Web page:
Remember how, in 2012, tuition in England rose by about $10,000-$12,000 (depending on the currency exchange rate you care to use) for everyone, all at once? Remember how the increase was only offset by an increase in loans, with no increase in means-tested grants? Remember how everyone said how awful this was going to be for access?
Well, let me show you some interesting data. The following comes from UCAS, which, at this time of year, does daily (yes, daily!) reports on “accepted applicants” (that is, applicants who have been offered a place at universities for the term commencing in a couple of weeks). Figure 1 shows what’s happened to student numbers from families in the lowest income quintile since 2011, which was the year before the tuition increase.
Figure 1: Number of Accepted Applicants from the Lowest Income Quintile, England, 2011-15
Big increase, right? Over three years, it amounts to 19.8%.
“Oh well”, say the zero-tuition true believers, “this doesn’t prove anything. What really matters is what happened to students from higher income backgrounds. Surely, being less bound by financial constraints, their numbers grew even more”.
In a word: nope. The rate of accepted applicants increased by more than three times faster for students from the bottom quintile (quintile 1) than it did for those from the top (quintile 5). Of course that’s partly because they have a lot more room to grow: there are still about three times as many accepted applicants from the top quintile as the bottom quintile. But the point is: contrary to expectations, the gap is closing.
Figure 2: Change in Number of Accepted Applicants by Income Quintile, England, 2011-2015, Indexed to 2011
“Ok”, say the skeptics; “let’s look at counterfactuals: what’s going on in neighbouring countries, where policy didn’t involve a massive tuition fee increase? What about Wales, where tuition stayed at a little over £3,000, or Scotland where tuition is free (for Scots: English kids still have to pay the £9,000)?”
Fair question. Figure 3 shows what happened to students from the lowest income quintile in all three countries: in Scotland, rates of accepted applicants are up by 28%, in Wales by 21%, and in England by 17%.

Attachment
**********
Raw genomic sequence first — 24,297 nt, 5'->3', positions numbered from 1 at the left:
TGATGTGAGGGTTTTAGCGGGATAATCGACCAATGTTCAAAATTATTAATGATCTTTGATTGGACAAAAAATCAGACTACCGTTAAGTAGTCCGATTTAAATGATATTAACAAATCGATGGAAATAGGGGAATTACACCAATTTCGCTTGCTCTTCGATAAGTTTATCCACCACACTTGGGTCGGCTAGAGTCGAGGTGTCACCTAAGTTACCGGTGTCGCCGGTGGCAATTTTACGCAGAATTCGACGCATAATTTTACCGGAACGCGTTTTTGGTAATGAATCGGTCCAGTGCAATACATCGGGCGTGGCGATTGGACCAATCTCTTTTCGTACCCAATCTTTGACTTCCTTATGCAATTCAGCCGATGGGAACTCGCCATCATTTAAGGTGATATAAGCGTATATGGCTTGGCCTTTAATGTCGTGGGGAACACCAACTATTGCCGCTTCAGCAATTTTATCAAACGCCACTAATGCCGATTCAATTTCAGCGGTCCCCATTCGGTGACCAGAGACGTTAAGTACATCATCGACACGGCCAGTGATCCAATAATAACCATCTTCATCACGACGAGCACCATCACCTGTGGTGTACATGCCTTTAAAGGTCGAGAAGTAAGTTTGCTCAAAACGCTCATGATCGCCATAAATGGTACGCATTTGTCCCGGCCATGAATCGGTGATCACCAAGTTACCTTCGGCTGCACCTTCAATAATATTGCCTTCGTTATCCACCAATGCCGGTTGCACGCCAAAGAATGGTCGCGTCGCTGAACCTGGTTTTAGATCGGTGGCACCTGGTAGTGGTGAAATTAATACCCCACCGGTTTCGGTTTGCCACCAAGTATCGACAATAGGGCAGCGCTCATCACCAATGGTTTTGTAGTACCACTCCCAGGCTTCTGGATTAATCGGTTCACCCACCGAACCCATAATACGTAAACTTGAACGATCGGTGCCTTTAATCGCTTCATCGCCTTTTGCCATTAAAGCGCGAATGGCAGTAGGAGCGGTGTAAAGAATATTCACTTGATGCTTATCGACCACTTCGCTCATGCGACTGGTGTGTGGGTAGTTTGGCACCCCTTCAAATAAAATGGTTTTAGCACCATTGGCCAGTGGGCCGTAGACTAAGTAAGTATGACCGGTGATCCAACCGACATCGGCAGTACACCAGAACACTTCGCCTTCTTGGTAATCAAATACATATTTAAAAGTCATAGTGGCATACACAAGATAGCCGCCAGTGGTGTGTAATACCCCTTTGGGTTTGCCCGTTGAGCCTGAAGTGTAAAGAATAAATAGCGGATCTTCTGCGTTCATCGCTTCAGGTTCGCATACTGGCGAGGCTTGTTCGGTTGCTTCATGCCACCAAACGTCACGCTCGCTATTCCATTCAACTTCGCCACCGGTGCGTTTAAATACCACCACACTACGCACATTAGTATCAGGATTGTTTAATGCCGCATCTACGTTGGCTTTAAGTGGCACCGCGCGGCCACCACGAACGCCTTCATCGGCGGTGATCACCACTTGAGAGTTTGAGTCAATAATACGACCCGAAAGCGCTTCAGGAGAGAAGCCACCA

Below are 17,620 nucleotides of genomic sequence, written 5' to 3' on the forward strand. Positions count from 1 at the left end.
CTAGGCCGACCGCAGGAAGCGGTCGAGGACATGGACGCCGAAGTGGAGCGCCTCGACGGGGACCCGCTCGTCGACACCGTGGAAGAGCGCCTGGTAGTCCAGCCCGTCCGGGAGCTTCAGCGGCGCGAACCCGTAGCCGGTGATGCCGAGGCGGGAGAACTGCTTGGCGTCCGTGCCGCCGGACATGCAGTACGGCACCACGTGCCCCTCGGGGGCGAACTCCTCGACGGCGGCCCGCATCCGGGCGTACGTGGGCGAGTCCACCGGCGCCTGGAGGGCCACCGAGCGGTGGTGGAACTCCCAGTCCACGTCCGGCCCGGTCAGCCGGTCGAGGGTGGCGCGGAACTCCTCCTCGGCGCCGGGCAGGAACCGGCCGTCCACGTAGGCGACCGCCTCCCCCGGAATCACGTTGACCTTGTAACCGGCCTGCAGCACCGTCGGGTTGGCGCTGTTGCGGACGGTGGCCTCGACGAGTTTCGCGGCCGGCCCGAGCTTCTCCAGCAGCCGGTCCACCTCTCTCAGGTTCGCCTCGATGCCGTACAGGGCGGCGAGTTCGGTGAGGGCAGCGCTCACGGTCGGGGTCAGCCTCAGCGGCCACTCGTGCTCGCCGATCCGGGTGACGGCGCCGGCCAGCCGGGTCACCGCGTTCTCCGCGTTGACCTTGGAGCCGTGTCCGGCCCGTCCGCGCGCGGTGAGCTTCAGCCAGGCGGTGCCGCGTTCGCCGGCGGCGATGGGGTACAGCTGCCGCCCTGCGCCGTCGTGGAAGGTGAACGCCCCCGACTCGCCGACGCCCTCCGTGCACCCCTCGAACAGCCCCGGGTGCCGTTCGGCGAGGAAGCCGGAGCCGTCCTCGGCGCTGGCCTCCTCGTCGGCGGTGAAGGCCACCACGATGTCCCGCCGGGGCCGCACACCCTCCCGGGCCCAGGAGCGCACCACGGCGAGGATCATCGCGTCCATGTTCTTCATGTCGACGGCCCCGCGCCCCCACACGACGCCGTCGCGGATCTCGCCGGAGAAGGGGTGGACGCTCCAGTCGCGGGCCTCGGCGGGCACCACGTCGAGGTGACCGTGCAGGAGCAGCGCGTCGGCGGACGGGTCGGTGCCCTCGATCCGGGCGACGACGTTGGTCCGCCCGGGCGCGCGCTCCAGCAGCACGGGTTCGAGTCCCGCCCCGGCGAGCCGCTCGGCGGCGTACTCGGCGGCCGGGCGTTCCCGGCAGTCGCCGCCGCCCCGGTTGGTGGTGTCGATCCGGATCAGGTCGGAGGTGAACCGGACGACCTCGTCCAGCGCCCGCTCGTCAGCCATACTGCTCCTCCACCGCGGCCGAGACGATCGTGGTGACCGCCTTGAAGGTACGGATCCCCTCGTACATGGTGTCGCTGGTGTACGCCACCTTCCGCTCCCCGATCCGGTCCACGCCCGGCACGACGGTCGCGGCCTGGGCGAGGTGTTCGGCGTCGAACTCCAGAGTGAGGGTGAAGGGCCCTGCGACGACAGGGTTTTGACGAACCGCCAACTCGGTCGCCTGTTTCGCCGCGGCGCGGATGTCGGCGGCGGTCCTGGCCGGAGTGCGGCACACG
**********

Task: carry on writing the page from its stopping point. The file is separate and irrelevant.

Figure 3: Change in Rate of Accepted Applicants, England, Scotland, and Wales, 2011-15, Indexed to 2011
“A-HA!” Say the usual suspects. “Clear evidence that free is better!” Well, maybe. But before declaring victory, why not look at rates of accepted applicants for low-income students across these three countries? That is: what percentage of all youth from the bottom income quintile actually reach the stage of being “accepted applicants”?
Figure 4: Accepted Applicants from Bottom Quintile Families as a Percentage of all Bottom Quartile Youth, England Scotland, And Wales, 2011-2015
Quite a different story, isn’t it? Turns out that in horrible, vicious, neo-liberal, £9,000 tuition England, 18% of lowest-income quintile youth apply, and are admitted to university. In idyllic, equality-loving, £0 tuition Scotland, the figure is not much more than half that, at 10%. So let’s just say that the evidence claiming fees explain participation rates, and changes thereof, is pretty limited.
But getting beyond the issue of fees, I think there’s a bigger story here. Right across the UK, regardless of tuition fee regime, there is a massive uptick in participation from low-income students over the last couple of years. Clearly, something is going right there with respect to low-income students. Is it a change in aspirations? Expectations? Academic preparation? As far as I know, no one has published on this – I have a feeling everyone was so keyed on explaining expected declines in participation that no one was set up to explain the opposite. But whatever is going on, it’s a success, and other countries would do well to learn from it.